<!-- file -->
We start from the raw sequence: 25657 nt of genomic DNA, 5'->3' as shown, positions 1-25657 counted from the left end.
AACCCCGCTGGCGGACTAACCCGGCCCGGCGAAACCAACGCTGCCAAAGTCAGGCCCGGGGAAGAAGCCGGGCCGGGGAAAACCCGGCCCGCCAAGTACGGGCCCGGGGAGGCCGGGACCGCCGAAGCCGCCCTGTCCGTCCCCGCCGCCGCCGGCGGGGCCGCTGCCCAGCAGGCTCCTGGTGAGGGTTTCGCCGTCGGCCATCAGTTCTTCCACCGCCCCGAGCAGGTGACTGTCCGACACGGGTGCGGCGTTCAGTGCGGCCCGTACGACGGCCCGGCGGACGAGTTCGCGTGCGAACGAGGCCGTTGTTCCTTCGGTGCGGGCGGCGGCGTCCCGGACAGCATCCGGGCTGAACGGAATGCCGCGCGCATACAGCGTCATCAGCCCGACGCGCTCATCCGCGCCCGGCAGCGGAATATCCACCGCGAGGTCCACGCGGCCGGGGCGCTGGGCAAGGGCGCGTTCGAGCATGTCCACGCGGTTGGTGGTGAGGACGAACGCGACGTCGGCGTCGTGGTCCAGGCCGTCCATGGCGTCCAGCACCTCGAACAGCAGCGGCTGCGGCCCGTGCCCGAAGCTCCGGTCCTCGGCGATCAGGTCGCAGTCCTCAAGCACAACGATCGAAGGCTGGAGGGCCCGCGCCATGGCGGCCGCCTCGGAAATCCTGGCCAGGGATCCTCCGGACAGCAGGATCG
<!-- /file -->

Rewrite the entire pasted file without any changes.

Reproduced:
We start from the raw sequence: 25657 nt of genomic DNA, 5'->3' as shown, positions 1-25657 counted from the left end.
AACCCCGCTGGCGGACTAACCCGGCCCGGCGAAACCAACGCTGCCAAAGTCAGGCCCGGGGAAGAAGCCGGGCCGGGGAAAACCCGGCCCGCCAAGTACGGGCCCGGGGAGGCCGGGACCGCCGAAGCCGCCCTGTCCGTCCCCGCCGCCGCCGGCGGGGCCGCTGCCCAGCAGGCTCCTGGTGAGGGTTTCGCCGTCGGCCATCAGTTCTTCCACCGCCCCGAGCAGGTGACTGTCCGACACGGGTGCGGCGTTCAGTGCGGCCCGTACGACGGCCCGGCGGACGAGTTCGCGTGCGAACGAGGCCGTTGTTCCTTCGGTGCGGGCGGCGGCGTCCCGGACAGCATCCGGGCTGAACGGAATGCCGCGCGCATACAGCGTCATCAGCCCGACGCGCTCATCCGCGCCCGGCAGCGGAATATCCACCGCGAGGTCCACGCGGCCGGGGCGCTGGGCAAGGGCGCGTTCGAGCATGTCCACGCGGTTGGTGGTGAGGACGAACGCGACGTCGGCGTCGTGGTCCAGGCCGTCCATGGCGTCCAGCACCTCGAACAGCAGCGGCTGCGGCCCGTGCCCGAAGCTCCGGTCCTCGGCGATCAGGTCGCAGTCCTCAAGCACAACGATCGAAGGCTGGAGGGCCCGCGCCATGGCGGCCGCCTCGGAAATCCTGGCCAGGGATCCTCCGGACAGCAGGATCG